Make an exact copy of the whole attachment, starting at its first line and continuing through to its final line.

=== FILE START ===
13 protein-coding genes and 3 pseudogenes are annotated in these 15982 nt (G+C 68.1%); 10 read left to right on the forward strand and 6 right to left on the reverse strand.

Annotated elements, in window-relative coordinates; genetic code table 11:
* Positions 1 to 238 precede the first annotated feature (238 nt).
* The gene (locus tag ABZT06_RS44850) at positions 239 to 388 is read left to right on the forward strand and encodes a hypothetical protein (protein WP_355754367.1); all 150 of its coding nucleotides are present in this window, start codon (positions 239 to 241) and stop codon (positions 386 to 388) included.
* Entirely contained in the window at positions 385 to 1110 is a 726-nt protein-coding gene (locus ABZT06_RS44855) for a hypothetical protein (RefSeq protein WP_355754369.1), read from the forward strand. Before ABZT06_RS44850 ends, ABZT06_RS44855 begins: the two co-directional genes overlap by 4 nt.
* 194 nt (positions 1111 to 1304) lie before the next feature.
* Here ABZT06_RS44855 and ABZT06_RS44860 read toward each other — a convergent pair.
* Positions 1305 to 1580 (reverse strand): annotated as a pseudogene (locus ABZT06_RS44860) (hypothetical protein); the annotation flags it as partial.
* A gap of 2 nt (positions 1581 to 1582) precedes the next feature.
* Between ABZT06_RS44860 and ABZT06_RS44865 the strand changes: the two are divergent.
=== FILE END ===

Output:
13 protein-coding genes and 3 pseudogenes are annotated in these 15982 nt (G+C 68.1%); 10 read left to right on the forward strand and 6 right to left on the reverse strand.

Annotated elements, in window-relative coordinates; genetic code table 11:
* Positions 1 to 238 precede the first annotated feature (238 nt).
* The gene (locus tag ABZT06_RS44850) at positions 239 to 388 is read left to right on the forward strand and encodes a hypothetical protein (protein WP_355754367.1); all 150 of its coding nucleotides are present in this window, start codon (positions 239 to 241) and stop codon (positions 386 to 388) included.
* Entirely contained in the window at positions 385 to 1110 is a 726-nt protein-coding gene (locus ABZT06_RS44855) for a hypothetical protein (RefSeq protein WP_355754369.1), read from the forward strand. Before ABZT06_RS44850 ends, ABZT06_RS44855 begins: the two co-directional genes overlap by 4 nt.
* 194 nt (positions 1111 to 1304) lie before the next feature.
* Here ABZT06_RS44855 and ABZT06_RS44860 read toward each other — a convergent pair.
* Positions 1305 to 1580 (reverse strand): annotated as a pseudogene (locus ABZT06_RS44860) (hypothetical protein); the annotation flags it as partial.
* A gap of 2 nt (positions 1581 to 1582) precedes the next feature.
* Between ABZT06_RS44860 and ABZT06_RS44865 the strand changes: the two are divergent.